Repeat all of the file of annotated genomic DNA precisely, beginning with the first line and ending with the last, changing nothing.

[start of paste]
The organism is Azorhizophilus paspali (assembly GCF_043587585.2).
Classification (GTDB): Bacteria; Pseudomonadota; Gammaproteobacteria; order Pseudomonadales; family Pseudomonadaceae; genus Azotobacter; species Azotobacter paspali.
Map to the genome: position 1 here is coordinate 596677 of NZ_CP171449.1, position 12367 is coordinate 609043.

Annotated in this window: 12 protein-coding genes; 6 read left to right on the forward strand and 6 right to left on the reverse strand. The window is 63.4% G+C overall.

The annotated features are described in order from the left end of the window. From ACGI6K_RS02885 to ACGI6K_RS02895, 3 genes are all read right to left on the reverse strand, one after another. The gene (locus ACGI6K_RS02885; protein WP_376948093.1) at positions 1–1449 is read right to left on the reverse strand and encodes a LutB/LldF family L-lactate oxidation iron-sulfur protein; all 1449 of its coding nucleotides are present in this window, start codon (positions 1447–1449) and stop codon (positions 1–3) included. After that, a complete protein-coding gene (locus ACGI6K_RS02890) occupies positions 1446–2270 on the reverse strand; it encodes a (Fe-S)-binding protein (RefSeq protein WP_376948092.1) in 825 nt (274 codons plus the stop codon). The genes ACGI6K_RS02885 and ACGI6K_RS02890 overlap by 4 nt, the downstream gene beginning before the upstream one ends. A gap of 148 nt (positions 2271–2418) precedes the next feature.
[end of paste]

The organism is Azorhizophilus paspali (assembly GCF_043587585.2).
Classification (GTDB): Bacteria; Pseudomonadota; Gammaproteobacteria; order Pseudomonadales; family Pseudomonadaceae; genus Azotobacter; species Azotobacter paspali.
Map to the genome: position 1 here is coordinate 596677 of NZ_CP171449.1, position 12367 is coordinate 609043.

Annotated in this window: 12 protein-coding genes; 6 read left to right on the forward strand and 6 right to left on the reverse strand. The window is 63.4% G+C overall.

The annotated features are described in order from the left end of the window. From ACGI6K_RS02885 to ACGI6K_RS02895, 3 genes are all read right to left on the reverse strand, one after another. The gene (locus ACGI6K_RS02885; protein WP_376948093.1) at positions 1–1449 is read right to left on the reverse strand and encodes a LutB/LldF family L-lactate oxidation iron-sulfur protein; all 1449 of its coding nucleotides are present in this window, start codon (positions 1447–1449) and stop codon (positions 1–3) included. After that, a complete protein-coding gene (locus ACGI6K_RS02890) occupies positions 1446–2270 on the reverse strand; it encodes a (Fe-S)-binding protein (RefSeq protein WP_376948092.1) in 825 nt (274 codons plus the stop codon). The genes ACGI6K_RS02885 and ACGI6K_RS02890 overlap by 4 nt, the downstream gene beginning before the upstream one ends. A gap of 148 nt (positions 2271–2418) precedes the next feature.